Myth debunkment

29 12 2012

“Stallions will kill any foal not theirs.”


Not true.

Special circumstances? Sure. But in general, this is a myth. I can’t tell you how many people have told me this as absolute, general fact … and then I point (still) to moments like this: Comanche with Temple, who not only is not his daughter, she is not in his band. She’s the daughter of Hollywood and Piedra and still is perfectly fine and dependent upon mama – in her daddy’s band.

Temple and Comanche

I’ve seen more ears back and teeth bared from mamas telling wandering babies to go home than I’ve seen any kind of violence toward foals from stallions. I know I tend to repeat this, but it’s one of my pet peeves, and I love when the horses give me an opportunity to show that the opposite is true.

The world according to Kestrel

28 12 2012

Pretty buckskin girl Kestrel stood napping in one place during most of my last visit. Watching, too. The world revolved around her.

Kestrel and Hollywood

Hollywood’s band still is very close to Comanche’s band. In fact, the casual observer would never realize these are two distinct families. This dynamic may or may not be unique among wild horses, but it’s fairly unique within our herd (“the pintos” come to mind, only recently separated into Ty’s band and Corazon’s band).

Kestrel and Temple (Hollywood x Piedra)

Baby Temple, daughter of Hollywood and Piedra, grazes her way behind Kestrel.

Kestrel, Filly Peak in the background.

Kes in her wide, snowy world!

Comanche and Kestrel

Kestrel’s handsome stallion, Comanche.

Kestrel and Juniper

Mama Kestrel and her yearling daughter (and Comanche’s), Juniper.


Isn’t she gorgeous? Like her mama, Luna, like her firstborn daughter, Winona. (As Winona grows up, it’s incredible how much she resembles Kestrel; her likely sire is Mouse, who was removed last year.)

Snow ponies

26 12 2012

When first spotted last week, only Raven, Skywalker and Sundance were visible. Kootenai, in her photo in a previous post, is so alert because I had just come over a rise and found her and Mysterium. They were out of sight until I was right above them.

Raven and Skywalker in the snow.

Mama and mini-me – Raven and Skywalker.


Handsome Sundance. He really does have eyes under that gorgeous forelock!

Mysterium still is nursing from mama Kootenai!

Yes, Mysterium still is nursing.

Raven, Skywalker and Sundance watched Hollywood’s and Comanche’s bands below them on the hill for a while, then followed me to where Koootenai and Mysterium were grazing by themselves. Kootenai is fairly independent and often can be found grazing somewhat separate from the others. They’re never too far away, and young Sundance is a calm and confident stallion to let them wander.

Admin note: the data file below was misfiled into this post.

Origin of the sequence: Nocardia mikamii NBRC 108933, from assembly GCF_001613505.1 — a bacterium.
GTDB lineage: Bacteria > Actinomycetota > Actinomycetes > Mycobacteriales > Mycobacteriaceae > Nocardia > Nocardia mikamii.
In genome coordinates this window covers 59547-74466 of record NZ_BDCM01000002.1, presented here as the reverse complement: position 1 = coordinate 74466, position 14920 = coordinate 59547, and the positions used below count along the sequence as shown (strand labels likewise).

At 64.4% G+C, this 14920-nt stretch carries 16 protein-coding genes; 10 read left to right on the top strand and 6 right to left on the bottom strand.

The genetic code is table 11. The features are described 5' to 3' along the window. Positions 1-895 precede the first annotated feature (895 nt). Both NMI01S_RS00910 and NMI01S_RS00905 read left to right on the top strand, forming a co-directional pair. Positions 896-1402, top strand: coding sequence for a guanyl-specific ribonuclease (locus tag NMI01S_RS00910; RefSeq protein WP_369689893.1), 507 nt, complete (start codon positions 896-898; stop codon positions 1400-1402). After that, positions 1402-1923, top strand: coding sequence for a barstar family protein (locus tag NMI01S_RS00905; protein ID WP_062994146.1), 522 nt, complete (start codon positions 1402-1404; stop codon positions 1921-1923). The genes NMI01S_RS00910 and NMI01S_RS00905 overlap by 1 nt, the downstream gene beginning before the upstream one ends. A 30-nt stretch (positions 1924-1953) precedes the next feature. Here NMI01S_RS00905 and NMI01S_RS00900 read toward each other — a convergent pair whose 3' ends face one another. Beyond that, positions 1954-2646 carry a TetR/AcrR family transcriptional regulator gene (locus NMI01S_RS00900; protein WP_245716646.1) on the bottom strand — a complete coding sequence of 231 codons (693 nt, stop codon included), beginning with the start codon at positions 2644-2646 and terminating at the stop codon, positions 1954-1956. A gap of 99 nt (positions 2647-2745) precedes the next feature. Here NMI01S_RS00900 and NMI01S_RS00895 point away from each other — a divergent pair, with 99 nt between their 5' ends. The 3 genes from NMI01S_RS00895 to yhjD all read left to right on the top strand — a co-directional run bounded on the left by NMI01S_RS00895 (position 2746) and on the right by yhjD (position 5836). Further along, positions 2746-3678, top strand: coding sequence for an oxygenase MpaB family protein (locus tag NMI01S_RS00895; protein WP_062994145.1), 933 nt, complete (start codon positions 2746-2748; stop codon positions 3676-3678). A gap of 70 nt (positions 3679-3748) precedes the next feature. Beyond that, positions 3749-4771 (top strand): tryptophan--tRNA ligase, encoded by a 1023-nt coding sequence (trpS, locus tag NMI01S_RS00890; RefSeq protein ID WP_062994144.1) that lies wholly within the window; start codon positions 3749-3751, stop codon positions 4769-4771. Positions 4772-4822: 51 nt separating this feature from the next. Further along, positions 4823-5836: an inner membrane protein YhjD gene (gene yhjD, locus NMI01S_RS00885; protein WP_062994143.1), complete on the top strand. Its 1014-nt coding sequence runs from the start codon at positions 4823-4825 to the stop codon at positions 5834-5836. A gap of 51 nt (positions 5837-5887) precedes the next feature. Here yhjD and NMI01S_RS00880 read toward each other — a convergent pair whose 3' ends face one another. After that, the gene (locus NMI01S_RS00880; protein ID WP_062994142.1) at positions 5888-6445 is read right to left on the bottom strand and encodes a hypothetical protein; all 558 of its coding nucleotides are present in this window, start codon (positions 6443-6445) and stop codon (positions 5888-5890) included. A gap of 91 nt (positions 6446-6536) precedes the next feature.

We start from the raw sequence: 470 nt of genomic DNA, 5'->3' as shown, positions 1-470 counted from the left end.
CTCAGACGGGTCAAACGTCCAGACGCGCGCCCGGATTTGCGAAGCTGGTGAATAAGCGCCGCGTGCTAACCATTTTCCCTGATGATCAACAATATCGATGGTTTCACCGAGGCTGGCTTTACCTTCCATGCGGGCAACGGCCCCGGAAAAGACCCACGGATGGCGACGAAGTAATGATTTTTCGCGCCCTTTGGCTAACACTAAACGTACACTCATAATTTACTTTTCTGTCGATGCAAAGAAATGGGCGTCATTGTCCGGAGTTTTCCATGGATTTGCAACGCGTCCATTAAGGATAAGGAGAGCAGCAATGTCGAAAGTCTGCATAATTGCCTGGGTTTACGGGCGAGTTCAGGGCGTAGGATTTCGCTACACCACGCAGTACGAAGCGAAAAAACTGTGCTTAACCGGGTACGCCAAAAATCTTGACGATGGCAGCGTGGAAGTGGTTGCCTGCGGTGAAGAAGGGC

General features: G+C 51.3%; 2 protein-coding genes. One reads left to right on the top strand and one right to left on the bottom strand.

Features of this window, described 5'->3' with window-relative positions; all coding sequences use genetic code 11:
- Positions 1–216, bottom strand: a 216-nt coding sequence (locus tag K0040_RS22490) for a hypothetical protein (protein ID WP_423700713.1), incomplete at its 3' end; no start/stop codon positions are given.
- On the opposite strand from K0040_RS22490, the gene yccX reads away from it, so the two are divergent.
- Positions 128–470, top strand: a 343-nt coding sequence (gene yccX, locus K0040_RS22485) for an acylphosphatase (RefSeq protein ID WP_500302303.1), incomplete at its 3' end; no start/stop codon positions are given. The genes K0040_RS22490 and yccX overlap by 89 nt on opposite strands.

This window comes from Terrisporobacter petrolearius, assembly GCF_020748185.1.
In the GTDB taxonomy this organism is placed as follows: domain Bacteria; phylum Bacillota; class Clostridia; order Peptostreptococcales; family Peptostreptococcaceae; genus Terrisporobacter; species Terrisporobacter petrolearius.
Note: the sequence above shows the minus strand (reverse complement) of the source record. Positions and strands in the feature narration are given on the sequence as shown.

Merry Christmas!

25 12 2012

To all lovers of all creatures wild and free, I wish you every beauty and joy of the season. Be happy. Do unto others as you would have them do unto you and to our wild ones. Treat each other kindly and with compassion.

Juniper and mama Kestrel

Above all, love.

Merry Christmas Eve!

24 12 2012

Two in the far white basin:

Mona and daughter Shane

Mona, left, and her daughter Shane (by Kreacher) are in Hollywood’s band.

Our snow has started to melt with warm temps (45!), but another storm is on the way. Here’s hoping it snags over Disappointment Valley.

Warm white winter

23 12 2012

Don’t you love a rich, warm, golden dun mustang girl surrounded by stunning silver snow?

Kootenai in the snow.

Gorgeous Kootenai.

Love the warmth of her coat against the white snow and cool blue shadows. And she must be fuzzy and comfy in that warm coat at 8 below!

Shadow on the snow

22 12 2012

Not that “Shadow,” but dark and sleek and nearly jet black:

Bounce, following Hollywood's and Comanche's bands.


He has been following Hollywood’s and Comanche’s bands for a little while now. His daughter Aurora, his spitting image, down to her right hind fetlock, is part of Hollywood’s band. While I visited the horses, I sat in the snow, and Bounce took up guardian position behind me. Aurora wandered close – but not too close – to her daddy.

The elder mister looks pretty good. I bet he could tell some stories of winters weathered in Spring Creek Basin.

So much for the end of the world, eh? What a glorious day was the winter solstice!